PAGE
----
The unit of analysis in almost all large-N studies on conflict contagion and diffusion is collective actors, such as states and ethnic groups or movements. Thus, contagion dynamics and processes at the individual level have been neglected. Using original data derived from a public opinion survey, this study examines the micro-level dynamics of contagion in the context of Turkey’s Kurdish conflict. The study suggests that transnational ethnic ties, and in particular, cross-border familial bonds and interactions, facilitate conflict contagion through several strategic and ideational mechanisms. First, transborder familial ties and interactions amplify the demonstration effect of ethnic-kin achievements in contiguous conflict countries. Second, cross-border familial bonds facilitate collaboration between cross-border co-ethnics. Finally, such ties to conflict zones with ethnic kin groups empower pan-ethnic identities. The empirical findings show that Kurds living in Turkey who have close relatives in nearby countries hosting conflicting ethnic-kin groups (i.e. Syria, Iraq, and Iran) have stronger ethnonationalist orientations and claims against the center. However, having close relatives elsewhere (e.g. Europe) does not generate the same impact. The Kurdish case evidences that contagion processes and dynamics might vary substantially across the members of a particular ethnic group. Hence, it is necessary to broaden the conventional focus on collective actors in conflict contagion research and pay greater attention to micro-level variables and factors.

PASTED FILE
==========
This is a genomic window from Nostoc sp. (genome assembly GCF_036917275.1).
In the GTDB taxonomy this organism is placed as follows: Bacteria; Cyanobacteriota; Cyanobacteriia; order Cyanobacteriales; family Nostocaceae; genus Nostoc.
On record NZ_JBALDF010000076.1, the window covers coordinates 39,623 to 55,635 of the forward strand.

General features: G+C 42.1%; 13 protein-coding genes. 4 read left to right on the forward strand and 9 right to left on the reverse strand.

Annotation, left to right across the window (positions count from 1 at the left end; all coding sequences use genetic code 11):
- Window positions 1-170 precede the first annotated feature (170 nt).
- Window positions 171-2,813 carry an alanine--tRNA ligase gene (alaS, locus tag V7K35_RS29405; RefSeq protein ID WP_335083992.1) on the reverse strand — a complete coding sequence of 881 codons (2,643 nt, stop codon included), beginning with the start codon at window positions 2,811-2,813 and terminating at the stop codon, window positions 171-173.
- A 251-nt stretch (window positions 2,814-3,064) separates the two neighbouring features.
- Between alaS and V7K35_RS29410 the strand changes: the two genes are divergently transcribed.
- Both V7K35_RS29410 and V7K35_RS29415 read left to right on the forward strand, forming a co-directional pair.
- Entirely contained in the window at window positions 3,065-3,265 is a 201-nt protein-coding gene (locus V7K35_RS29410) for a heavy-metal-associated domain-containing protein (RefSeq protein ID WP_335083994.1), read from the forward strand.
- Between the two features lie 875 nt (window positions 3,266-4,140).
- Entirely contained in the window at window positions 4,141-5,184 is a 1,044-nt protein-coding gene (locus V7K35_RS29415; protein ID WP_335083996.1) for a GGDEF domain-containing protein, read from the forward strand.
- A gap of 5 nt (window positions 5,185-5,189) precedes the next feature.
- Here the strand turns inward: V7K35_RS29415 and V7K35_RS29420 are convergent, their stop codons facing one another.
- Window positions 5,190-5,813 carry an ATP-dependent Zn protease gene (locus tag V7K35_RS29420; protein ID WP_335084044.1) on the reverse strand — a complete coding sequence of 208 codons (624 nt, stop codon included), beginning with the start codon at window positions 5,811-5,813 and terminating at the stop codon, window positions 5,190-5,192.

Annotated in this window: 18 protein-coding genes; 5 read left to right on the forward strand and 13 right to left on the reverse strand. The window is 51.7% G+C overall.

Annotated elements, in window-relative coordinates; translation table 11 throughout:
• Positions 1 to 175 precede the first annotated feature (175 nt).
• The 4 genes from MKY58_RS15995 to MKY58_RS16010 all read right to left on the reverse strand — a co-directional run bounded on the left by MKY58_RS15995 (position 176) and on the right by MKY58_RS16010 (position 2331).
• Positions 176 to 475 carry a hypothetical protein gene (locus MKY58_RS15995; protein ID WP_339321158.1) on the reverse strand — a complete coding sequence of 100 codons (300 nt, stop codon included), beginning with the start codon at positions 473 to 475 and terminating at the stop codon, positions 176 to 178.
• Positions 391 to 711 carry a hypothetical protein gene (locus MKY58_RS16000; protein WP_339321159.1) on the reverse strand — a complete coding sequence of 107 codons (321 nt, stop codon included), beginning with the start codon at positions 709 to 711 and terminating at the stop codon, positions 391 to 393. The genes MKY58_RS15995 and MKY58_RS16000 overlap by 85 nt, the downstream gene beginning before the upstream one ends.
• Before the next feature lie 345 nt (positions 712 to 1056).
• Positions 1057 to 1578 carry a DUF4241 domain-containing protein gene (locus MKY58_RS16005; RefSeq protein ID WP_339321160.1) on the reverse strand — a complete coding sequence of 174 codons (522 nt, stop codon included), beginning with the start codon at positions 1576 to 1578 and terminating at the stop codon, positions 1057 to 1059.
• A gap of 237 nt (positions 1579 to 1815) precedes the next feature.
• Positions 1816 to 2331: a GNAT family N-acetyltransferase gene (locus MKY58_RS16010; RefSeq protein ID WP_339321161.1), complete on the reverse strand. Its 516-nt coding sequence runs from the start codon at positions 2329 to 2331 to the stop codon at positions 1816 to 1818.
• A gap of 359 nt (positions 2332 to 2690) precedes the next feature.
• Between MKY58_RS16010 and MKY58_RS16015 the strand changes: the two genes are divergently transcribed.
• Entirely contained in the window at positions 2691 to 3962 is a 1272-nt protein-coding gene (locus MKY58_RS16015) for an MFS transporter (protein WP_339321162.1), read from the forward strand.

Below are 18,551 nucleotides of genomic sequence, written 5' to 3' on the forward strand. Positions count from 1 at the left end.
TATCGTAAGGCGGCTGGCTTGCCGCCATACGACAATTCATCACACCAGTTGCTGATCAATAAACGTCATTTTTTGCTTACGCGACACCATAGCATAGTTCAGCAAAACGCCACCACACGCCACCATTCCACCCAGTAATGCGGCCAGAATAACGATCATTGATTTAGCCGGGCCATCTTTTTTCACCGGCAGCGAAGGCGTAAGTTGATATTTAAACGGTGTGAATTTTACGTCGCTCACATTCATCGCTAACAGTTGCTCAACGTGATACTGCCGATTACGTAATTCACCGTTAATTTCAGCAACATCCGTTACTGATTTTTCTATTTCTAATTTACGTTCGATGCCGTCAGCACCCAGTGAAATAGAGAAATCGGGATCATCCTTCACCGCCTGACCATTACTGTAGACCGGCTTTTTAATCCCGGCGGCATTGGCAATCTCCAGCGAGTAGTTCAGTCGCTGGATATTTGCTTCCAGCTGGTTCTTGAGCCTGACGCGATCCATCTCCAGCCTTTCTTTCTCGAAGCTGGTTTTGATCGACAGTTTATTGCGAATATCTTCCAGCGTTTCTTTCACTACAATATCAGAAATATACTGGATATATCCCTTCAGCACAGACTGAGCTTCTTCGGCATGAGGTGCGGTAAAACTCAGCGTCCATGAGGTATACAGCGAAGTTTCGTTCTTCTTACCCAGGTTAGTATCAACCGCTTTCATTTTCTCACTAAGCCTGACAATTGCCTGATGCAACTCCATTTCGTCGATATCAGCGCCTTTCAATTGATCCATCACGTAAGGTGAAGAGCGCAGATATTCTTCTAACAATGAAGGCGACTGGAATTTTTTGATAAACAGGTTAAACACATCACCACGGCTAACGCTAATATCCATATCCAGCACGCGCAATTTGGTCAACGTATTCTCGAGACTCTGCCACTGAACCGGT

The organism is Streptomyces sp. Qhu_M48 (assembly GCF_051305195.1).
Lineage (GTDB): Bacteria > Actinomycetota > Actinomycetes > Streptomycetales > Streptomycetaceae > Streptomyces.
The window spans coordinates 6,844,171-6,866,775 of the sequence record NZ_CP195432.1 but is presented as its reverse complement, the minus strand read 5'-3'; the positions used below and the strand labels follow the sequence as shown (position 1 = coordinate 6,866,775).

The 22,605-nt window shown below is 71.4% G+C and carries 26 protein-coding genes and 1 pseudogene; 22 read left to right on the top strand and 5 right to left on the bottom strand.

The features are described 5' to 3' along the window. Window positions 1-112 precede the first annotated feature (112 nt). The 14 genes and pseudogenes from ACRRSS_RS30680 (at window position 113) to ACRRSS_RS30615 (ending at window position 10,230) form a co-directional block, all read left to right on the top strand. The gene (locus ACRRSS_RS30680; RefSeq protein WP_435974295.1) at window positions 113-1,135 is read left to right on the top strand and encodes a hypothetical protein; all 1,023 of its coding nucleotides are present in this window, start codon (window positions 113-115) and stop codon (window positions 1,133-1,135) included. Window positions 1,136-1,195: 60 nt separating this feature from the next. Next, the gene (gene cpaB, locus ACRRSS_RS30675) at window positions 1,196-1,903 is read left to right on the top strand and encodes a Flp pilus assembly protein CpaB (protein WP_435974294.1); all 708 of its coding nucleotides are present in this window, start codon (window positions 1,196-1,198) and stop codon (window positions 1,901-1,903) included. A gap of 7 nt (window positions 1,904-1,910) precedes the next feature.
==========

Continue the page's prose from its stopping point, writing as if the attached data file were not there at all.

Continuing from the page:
This was originally published on SAGE Publications Ltd: Journal of Peace Research: Table of Contents.